Mark Calabria

First let me admit I do not have a crystal ball, nor does anyone I know, so given the limitations of economic forecasting, one can only attempt educated guesses as to the direction of any economic variable. 

That said, I found the chart below, taken from the most recent Bureau of Labor Statistics’ Consumer Price Index release, to be interesting in terms of the clear trend.

The lower line is core CPI, the Federal Reserve’s preferred measure of inflation, the upper line is the full CPI, which includes food and energy prices.  The good news is that while still higher than I’d prefer, food and energy prices started to moderate in the fall of 2011.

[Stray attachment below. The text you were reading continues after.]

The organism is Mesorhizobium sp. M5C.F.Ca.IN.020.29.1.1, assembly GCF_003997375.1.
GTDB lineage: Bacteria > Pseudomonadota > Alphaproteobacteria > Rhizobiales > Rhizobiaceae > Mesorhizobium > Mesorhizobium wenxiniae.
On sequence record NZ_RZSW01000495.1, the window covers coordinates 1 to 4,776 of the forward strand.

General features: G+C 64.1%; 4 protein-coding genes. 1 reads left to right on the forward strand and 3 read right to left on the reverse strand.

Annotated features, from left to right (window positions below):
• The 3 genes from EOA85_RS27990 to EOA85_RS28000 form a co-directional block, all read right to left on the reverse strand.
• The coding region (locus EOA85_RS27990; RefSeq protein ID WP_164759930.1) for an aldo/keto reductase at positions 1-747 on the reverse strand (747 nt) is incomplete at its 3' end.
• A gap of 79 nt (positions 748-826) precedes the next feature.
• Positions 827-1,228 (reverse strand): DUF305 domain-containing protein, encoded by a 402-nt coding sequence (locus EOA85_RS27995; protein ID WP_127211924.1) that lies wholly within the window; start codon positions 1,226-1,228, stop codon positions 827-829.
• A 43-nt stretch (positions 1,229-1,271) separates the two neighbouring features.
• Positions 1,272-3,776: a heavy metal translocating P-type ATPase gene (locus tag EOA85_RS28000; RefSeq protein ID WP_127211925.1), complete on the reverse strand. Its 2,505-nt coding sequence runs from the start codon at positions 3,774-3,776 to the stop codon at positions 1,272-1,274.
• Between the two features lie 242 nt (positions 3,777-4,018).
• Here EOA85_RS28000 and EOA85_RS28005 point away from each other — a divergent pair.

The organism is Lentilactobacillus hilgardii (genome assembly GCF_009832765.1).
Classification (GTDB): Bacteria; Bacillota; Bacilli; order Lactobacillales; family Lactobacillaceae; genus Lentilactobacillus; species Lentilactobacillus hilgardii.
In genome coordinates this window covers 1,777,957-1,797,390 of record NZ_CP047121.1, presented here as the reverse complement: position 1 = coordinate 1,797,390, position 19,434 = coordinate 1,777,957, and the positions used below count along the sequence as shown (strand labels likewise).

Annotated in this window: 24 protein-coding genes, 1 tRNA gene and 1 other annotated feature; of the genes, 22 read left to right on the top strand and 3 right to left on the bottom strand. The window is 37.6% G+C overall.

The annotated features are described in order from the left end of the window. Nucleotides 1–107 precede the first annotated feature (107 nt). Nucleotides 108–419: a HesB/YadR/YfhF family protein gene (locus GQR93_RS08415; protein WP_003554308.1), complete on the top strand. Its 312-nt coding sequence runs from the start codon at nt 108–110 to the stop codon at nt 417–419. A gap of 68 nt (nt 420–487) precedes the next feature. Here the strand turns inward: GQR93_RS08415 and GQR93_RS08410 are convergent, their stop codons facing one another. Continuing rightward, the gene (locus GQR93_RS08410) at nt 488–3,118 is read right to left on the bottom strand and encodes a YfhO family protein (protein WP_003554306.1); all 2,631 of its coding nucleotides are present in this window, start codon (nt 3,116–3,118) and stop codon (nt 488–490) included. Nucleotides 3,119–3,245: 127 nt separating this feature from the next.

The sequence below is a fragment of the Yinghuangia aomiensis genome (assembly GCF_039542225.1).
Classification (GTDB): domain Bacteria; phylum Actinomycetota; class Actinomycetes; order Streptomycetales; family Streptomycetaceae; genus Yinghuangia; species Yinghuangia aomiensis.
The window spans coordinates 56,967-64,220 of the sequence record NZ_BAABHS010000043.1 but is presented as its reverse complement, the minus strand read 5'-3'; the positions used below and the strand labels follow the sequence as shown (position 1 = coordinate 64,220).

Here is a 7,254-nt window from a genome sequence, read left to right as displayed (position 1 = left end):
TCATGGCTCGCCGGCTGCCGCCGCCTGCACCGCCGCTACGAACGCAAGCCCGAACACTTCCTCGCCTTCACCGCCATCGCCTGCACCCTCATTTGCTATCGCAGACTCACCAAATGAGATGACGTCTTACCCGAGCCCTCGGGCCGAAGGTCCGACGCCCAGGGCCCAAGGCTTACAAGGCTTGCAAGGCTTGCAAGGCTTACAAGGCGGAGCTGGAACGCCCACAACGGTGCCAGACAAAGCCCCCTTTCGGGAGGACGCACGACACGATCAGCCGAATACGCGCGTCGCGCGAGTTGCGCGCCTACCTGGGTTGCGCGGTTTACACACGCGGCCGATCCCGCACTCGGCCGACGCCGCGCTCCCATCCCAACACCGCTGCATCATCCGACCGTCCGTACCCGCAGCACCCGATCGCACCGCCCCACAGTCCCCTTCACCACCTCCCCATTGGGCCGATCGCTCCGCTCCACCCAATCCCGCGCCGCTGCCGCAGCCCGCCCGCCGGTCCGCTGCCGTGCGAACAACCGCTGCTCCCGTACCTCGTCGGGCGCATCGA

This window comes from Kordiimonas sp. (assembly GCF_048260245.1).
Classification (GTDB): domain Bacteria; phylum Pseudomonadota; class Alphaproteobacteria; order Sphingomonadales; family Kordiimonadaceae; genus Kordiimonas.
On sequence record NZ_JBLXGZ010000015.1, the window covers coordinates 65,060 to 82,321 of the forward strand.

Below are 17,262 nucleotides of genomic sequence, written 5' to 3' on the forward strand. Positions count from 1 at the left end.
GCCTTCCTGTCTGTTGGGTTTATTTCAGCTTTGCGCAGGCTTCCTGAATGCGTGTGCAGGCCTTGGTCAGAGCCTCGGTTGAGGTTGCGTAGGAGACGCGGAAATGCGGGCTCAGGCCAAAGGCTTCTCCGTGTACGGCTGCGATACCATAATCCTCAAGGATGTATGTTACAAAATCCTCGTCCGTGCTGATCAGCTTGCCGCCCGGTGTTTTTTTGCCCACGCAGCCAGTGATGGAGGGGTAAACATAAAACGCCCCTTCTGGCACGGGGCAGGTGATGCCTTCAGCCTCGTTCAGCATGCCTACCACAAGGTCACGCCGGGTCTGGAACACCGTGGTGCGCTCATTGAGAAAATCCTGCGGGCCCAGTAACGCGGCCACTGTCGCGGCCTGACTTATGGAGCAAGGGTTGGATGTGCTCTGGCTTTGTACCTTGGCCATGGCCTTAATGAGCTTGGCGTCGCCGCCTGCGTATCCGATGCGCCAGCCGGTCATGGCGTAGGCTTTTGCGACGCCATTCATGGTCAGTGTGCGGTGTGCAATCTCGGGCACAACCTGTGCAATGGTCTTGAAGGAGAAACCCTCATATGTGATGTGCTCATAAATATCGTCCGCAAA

That moderation in food/energy prices, however, did not translate into a lower core CPI.  In fact the core CPI continued its fairly steady increase.  Since September 2011, core CPI has been, on an annualized basis, above the Fed’s target of 2 percent (let’s set aside, for the moment, whether this is the right target or if it is even measured appropriately). 

Remembering that monetary policy works with “long and variable lags” the time to worry about inflation is before it hits, not after.  Given the clear upward trend in the government’s own charts, I’d say we are already past the point where we should start worrying.


Mark Calabria

Mark A. Calabria, is director of financial regulation studies at the Cato Institute.